Water Talks Series n°4 - Dr. F. Farinosi

The Geneva Water Hub is proud to present the 4th edition of the "Water Talk Series". This series is an open-speech opportunity for researchers to expose and explain their ideas, their stances on contemporary challenges linked to water governance. The presentations, are in English or in French, short and impactful.

Fabio Farinosi is scientific officer at the EC Joint Research Center in charge of research on socioeconomic and bio-physical dynamics in water related issues. He holds a PhD in science and management of climate change and a MSc in environmental economics. He worked extensively on the assessment of the impacts of deforestation and climate change on water resources in the Amazon, with focus on the consequences for agriculture and hydropower generation in Brazil. Prior to this, he worked as researcher in environmental economics, natural resource management, and disaster risk reduction at research institutions in Europe and Asia. His research interest is focused on the understanding of the physical and socioeconomic processes involved in the water dynamics at regional and basin level, and the consequent implications for an efficient and effective water resources management.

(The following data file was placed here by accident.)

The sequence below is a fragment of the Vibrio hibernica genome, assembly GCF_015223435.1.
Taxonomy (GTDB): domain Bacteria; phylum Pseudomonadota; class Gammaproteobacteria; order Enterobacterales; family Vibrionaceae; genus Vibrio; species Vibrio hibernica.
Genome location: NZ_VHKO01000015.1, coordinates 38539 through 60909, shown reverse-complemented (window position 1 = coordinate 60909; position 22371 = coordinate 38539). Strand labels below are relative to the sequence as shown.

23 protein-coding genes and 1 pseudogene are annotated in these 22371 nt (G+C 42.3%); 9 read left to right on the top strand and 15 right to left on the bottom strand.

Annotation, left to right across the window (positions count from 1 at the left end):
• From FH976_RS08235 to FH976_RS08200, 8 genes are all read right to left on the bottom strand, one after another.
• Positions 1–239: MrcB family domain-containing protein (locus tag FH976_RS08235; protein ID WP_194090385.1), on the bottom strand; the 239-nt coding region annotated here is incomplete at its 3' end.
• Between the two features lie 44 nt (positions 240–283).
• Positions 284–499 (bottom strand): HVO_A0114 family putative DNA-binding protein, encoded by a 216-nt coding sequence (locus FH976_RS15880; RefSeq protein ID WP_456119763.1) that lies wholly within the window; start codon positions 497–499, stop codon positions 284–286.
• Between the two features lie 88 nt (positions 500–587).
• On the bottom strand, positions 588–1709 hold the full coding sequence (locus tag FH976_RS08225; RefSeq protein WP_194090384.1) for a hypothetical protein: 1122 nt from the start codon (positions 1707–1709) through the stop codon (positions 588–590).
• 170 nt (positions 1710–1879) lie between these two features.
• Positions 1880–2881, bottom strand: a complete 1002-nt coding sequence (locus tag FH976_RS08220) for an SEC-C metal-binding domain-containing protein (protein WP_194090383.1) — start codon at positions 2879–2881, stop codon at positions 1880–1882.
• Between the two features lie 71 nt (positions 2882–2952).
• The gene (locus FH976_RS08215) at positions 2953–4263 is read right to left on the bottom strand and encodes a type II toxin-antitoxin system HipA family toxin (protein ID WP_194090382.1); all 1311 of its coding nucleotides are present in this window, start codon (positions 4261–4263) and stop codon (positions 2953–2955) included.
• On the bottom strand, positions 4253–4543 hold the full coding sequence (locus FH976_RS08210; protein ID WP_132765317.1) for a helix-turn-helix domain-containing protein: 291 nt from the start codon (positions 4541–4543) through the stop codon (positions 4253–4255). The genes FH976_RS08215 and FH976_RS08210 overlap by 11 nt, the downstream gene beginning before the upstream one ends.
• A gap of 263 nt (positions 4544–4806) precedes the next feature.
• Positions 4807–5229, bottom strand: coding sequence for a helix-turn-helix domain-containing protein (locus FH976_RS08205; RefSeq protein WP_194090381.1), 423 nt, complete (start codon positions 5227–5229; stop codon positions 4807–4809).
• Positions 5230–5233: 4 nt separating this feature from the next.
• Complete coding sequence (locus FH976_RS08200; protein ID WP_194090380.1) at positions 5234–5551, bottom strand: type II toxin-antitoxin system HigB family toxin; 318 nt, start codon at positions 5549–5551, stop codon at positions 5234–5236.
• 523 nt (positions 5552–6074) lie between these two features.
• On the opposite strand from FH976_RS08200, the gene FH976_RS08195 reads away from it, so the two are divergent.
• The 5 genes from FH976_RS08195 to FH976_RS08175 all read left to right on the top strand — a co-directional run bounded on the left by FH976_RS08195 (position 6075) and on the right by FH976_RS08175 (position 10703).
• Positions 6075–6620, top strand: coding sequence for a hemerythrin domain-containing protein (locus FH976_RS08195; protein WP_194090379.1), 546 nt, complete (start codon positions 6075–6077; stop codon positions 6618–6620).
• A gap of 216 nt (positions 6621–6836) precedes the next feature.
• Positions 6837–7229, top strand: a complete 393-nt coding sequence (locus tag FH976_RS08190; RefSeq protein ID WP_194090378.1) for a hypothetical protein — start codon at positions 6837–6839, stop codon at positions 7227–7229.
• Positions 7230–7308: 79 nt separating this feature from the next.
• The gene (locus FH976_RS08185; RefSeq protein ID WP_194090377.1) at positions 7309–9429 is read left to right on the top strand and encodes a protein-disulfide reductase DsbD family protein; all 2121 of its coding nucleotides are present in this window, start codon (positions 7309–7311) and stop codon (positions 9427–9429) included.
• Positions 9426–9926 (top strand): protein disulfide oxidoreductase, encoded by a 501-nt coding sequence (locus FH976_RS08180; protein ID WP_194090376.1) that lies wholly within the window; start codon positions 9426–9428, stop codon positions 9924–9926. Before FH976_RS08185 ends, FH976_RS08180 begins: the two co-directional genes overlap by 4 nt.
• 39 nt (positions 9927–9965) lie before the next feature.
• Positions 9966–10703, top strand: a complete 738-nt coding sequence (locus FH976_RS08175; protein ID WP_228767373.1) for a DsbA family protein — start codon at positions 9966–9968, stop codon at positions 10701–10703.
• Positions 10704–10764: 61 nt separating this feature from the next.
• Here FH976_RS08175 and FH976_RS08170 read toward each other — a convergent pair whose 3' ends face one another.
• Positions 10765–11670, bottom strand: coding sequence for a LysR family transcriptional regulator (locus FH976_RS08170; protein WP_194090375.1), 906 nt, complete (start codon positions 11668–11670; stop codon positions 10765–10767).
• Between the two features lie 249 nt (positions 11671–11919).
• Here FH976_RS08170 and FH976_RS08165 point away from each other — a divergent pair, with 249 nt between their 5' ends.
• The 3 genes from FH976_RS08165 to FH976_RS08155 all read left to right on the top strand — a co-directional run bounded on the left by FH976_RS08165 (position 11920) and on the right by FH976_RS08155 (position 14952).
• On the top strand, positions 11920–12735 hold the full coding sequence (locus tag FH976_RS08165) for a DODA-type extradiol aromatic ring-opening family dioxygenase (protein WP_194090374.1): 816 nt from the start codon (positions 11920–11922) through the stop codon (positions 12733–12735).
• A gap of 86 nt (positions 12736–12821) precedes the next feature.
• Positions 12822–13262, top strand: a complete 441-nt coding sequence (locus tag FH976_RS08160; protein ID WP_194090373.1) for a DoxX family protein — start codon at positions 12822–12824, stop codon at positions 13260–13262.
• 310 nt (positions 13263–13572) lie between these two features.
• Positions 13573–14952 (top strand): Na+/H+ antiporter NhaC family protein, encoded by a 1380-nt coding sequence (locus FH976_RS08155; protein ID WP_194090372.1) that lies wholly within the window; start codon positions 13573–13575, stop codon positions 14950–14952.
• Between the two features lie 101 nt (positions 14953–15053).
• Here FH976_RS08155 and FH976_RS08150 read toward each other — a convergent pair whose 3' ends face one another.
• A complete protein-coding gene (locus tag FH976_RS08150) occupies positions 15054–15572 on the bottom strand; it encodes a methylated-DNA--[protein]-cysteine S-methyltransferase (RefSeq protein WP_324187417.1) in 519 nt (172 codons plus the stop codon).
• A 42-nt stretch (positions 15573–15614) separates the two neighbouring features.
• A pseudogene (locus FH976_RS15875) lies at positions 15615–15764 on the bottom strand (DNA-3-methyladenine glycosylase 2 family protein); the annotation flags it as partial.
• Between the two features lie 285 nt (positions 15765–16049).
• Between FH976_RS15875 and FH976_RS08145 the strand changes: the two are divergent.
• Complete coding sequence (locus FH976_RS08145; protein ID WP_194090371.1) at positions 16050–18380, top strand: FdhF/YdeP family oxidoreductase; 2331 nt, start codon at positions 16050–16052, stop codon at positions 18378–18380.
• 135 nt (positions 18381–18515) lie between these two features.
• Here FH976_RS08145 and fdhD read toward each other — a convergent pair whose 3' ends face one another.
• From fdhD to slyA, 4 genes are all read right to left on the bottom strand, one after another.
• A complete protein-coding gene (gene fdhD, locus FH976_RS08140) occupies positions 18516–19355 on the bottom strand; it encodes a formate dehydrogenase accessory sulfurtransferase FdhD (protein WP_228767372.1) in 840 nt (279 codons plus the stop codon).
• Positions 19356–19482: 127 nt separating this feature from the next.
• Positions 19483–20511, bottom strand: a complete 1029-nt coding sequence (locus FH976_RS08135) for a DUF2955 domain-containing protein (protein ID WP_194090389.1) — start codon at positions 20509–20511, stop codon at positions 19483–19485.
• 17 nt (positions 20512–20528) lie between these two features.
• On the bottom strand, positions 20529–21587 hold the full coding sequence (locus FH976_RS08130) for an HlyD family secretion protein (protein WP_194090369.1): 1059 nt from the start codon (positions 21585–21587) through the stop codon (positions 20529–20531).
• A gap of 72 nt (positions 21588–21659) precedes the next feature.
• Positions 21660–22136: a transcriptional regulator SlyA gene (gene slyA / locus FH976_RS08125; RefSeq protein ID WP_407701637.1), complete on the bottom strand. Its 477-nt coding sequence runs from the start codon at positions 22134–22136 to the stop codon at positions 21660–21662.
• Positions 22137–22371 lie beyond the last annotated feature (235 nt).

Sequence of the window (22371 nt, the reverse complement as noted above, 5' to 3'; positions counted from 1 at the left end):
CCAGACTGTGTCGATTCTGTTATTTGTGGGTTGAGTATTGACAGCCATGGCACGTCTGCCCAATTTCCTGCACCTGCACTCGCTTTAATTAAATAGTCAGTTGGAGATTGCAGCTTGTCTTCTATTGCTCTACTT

The use of hydro-political data beyond the transboundary concept.

Competition over limited water resources is one of the main concerns for the next future. The use of hydro-political data allowed in the past two decades to better understand the dynamics that push countries sharing the same watershed towards more cooperative or confrontational transboundary water issues. In this talk, he will explore the possibility to use transboundary hydro-political data to analyze the factors that are more relevant to determine water related management issues independently from their consequences in terms of cooperative or confrontational dynamics. The outcomes of the conducted assessment will then be used to analyze the distribution of hydro-political risk beyond the transboundary scale, with the possibility to identify water management hotspots in the areas where knowledge about water dynamics is limited or not available.